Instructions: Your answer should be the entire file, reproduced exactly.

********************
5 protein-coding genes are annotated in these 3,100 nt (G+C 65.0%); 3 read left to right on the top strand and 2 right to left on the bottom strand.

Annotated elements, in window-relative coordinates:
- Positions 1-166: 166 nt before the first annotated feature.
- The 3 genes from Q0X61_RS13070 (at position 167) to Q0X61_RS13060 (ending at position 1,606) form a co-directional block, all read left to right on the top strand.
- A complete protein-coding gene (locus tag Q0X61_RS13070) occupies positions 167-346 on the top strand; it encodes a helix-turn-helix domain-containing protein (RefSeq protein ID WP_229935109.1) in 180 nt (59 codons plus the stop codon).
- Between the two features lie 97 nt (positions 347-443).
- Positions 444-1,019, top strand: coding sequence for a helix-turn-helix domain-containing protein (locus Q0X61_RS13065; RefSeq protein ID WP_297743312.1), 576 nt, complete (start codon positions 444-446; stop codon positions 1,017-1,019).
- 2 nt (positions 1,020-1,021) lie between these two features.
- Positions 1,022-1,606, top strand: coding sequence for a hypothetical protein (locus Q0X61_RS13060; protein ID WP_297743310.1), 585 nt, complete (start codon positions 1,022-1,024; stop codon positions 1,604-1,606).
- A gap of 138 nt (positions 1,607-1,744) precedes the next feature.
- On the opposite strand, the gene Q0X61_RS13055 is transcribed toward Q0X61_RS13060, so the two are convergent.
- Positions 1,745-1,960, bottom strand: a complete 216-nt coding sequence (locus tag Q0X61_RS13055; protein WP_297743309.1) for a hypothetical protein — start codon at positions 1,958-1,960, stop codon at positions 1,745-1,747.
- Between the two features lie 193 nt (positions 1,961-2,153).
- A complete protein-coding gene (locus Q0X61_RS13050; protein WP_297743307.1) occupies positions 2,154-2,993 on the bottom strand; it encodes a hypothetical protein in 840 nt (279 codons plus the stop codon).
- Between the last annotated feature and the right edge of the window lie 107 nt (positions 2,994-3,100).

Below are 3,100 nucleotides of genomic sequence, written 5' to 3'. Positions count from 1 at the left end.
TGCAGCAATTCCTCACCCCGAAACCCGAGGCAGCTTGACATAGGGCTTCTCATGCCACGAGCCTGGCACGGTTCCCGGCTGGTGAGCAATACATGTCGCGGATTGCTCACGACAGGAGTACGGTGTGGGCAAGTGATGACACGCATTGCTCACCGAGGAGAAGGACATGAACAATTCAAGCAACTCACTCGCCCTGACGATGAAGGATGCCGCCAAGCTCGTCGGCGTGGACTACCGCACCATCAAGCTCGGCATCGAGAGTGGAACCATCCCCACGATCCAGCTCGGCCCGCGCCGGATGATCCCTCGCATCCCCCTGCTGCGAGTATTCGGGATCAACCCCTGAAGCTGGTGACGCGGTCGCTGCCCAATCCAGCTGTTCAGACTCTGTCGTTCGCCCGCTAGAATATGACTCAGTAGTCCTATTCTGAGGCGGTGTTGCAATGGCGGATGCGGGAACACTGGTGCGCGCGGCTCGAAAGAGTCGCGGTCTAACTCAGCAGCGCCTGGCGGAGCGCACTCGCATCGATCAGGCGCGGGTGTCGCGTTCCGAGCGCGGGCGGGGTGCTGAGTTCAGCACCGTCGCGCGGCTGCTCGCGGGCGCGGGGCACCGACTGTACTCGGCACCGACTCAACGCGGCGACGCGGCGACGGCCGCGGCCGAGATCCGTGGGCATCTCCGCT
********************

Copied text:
5 protein-coding genes are annotated in these 3,100 nt (G+C 65.0%); 3 read left to right on the top strand and 2 right to left on the bottom strand.

Annotated elements, in window-relative coordinates:
- Positions 1-166: 166 nt before the first annotated feature.
- The 3 genes from Q0X61_RS13070 (at position 167) to Q0X61_RS13060 (ending at position 1,606) form a co-directional block, all read left to right on the top strand.
- A complete protein-coding gene (locus tag Q0X61_RS13070) occupies positions 167-346 on the top strand; it encodes a helix-turn-helix domain-containing protein (RefSeq protein ID WP_229935109.1) in 180 nt (59 codons plus the stop codon).
- Between the two features lie 97 nt (positions 347-443).
- Positions 444-1,019, top strand: coding sequence for a helix-turn-helix domain-containing protein (locus Q0X61_RS13065; RefSeq protein ID WP_297743312.1), 576 nt, complete (start codon positions 444-446; stop codon positions 1,017-1,019).
- 2 nt (positions 1,020-1,021) lie between these two features.
- Positions 1,022-1,606, top strand: coding sequence for a hypothetical protein (locus Q0X61_RS13060; protein ID WP_297743310.1), 585 nt, complete (start codon positions 1,022-1,024; stop codon positions 1,604-1,606).
- A gap of 138 nt (positions 1,607-1,744) precedes the next feature.
- On the opposite strand, the gene Q0X61_RS13055 is transcribed toward Q0X61_RS13060, so the two are convergent.
- Positions 1,745-1,960, bottom strand: a complete 216-nt coding sequence (locus tag Q0X61_RS13055; protein WP_297743309.1) for a hypothetical protein — start codon at positions 1,958-1,960, stop codon at positions 1,745-1,747.
- Between the two features lie 193 nt (positions 1,961-2,153).
- A complete protein-coding gene (locus Q0X61_RS13050; protein WP_297743307.1) occupies positions 2,154-2,993 on the bottom strand; it encodes a hypothetical protein in 840 nt (279 codons plus the stop codon).
- Between the last annotated feature and the right edge of the window lie 107 nt (positions 2,994-3,100).

Below are 3,100 nucleotides of genomic sequence, written 5' to 3'. Positions count from 1 at the left end.
TGCAGCAATTCCTCACCCCGAAACCCGAGGCAGCTTGACATAGGGCTTCTCATGCCACGAGCCTGGCACGGTTCCCGGCTGGTGAGCAATACATGTCGCGGATTGCTCACGACAGGAGTACGGTGTGGGCAAGTGATGACACGCATTGCTCACCGAGGAGAAGGACATGAACAATTCAAGCAACTCACTCGCCCTGACGATGAAGGATGCCGCCAAGCTCGTCGGCGTGGACTACCGCACCATCAAGCTCGGCATCGAGAGTGGAACCATCCCCACGATCCAGCTCGGCCCGCGCCGGATGATCCCTCGCATCCCCCTGCTGCGAGTATTCGGGATCAACCCCTGAAGCTGGTGACGCGGTCGCTGCCCAATCCAGCTGTTCAGACTCTGTCGTTCGCCCGCTAGAATATGACTCAGTAGTCCTATTCTGAGGCGGTGTTGCAATGGCGGATGCGGGAACACTGGTGCGCGCGGCTCGAAAGAGTCGCGGTCTAACTCAGCAGCGCCTGGCGGAGCGCACTCGCATCGATCAGGCGCGGGTGTCGCGTTCCGAGCGCGGGCGGGGTGCTGAGTTCAGCACCGTCGCGCGGCTGCTCGCGGGCGCGGGGCACCGACTGTACTCGGCACCGACTCAACGCGGCGACGCGGCGACGGCCGCGGCCGAGATCCGTGGGCATCTCCGCT